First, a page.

Global warming may prove to be another problem for designers and builders of the Qinghai-Tibet Railway under construction in northwest China.
Already racking their brains for a solution to building the world's highest railway on the permafrost earth, scientists are finding it much harder than expected to find solutions to construction problems exacerbated by the warming climate.
Many scientists and research institutions were working hard to minimize the impact of global warming on the Qinghai-Tibet Railway,said Lu Chunfang, leader of the construction project.
The frozen earth of the Qinghai-Tibet Plateau was degenerating because of global warming and the increase in human activities in the region, according to recent research.
Research produced by the Chinese Academy of Sciences indicated that the perennial frozen earth on the plateau is now five to seven meters thinner than 20 years ago, while about 10 percent of the plateau's frozen earth had vanished.
Meteorological statistics show the annual average temperature on the Qinghai-Tibet plateau has gone up 0.2 - 0.4 degrees Celsiusfrom the 1970s to the 1990s.
Scientists said the climate changes had impacted on the ground temperature to a depth of 40 meters, with greater changes in layers to a depth of 20 meters.
Global warming had accelerated the erosion of the frozen earth, exerting great pressure on the construction of the Qinghai-Tibet Railway and its future operation.
Scientists said the success of the construction, and maintenance of the railway, would be dependent on finding ways to stabilize the gradually thawing earth.
The permafrost layer thickens as the temperature drops and thins when temperatures increase, reducing the stability of the railway foundation.
Scientists warned that fluctuations in stability caused by changes in the thickness of the permafrost layer could create future hazards if the problem was not resolved.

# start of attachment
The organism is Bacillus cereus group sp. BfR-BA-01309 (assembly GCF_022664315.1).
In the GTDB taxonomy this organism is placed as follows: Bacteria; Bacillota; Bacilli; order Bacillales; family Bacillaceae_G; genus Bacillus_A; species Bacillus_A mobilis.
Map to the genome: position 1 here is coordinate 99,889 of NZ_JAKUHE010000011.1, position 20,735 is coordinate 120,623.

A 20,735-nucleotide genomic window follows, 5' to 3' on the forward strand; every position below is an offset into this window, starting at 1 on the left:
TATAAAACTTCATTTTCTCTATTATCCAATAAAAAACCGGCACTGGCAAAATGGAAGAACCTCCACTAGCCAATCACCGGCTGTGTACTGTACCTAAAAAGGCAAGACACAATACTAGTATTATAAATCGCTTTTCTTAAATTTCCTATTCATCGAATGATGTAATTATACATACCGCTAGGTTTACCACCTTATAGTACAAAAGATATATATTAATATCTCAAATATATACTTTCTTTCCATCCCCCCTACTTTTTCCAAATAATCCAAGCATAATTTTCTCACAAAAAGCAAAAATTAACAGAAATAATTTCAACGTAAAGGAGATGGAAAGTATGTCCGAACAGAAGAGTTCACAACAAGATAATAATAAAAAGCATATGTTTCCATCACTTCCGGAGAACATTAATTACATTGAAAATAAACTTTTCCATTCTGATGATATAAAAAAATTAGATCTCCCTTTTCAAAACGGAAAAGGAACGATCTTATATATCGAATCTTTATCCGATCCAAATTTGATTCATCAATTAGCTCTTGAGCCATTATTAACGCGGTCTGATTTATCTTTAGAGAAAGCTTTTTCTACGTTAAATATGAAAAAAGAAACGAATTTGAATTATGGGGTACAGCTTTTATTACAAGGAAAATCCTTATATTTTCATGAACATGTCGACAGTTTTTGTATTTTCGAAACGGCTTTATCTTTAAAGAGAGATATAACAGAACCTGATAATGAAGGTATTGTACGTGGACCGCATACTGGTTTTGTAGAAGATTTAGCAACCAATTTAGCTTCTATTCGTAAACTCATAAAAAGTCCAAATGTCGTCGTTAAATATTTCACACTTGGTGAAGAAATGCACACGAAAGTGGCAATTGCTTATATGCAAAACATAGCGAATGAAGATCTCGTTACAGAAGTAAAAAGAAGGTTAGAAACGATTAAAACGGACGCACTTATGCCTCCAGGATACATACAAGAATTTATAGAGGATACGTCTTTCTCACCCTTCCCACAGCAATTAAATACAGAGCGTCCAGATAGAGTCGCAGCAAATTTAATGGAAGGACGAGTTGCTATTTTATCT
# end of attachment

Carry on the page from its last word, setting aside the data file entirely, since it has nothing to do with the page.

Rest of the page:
"We have taken the impact of global warming into consideration when plotting the route of the railway," said Lu Chunfang.
When scientists began designing the railway, they predicted the temperature on the Qinghai-Tibet Railway would rise only 1 degree Celsius in the next 50 years.
But other scientists have estimated that the plateau temperature may rise by 2.2 - 2.6 degrees Celsius in the next 50 years, bringing greater pressure to bear on the design and construction of the railway.
Construction bosses have adopted three special measures to ensure the stability of the roadbed in the permafrost areas, including changing routes, building railway bridges along sections of complex geological conditions, and building soil layers that can insulate the ground from heat created by the railway.
About 550-km section of the railway will traverse perennially frozen areas, the longest stretch of its kind in the world.
The 1,956-km Qinghai-Tibet railway will run from Xining,the capital of northwest China's Qinghai Province, to Lhasa, the capital of Tibet Autonomous Region.
The section linking Xining and Golmud City in Qinghai was completed in 1984. Construction of the 1,118-km section connecting Golmud with Lhasa began in June 2001 and is expected to be completed by 2007.
The construction plan calls for a total investment of 16 billion yuan (US$1.9 billion) for the 554-km permafrost section of the railway.
(Xinhua News Agnecy April 30, 2003)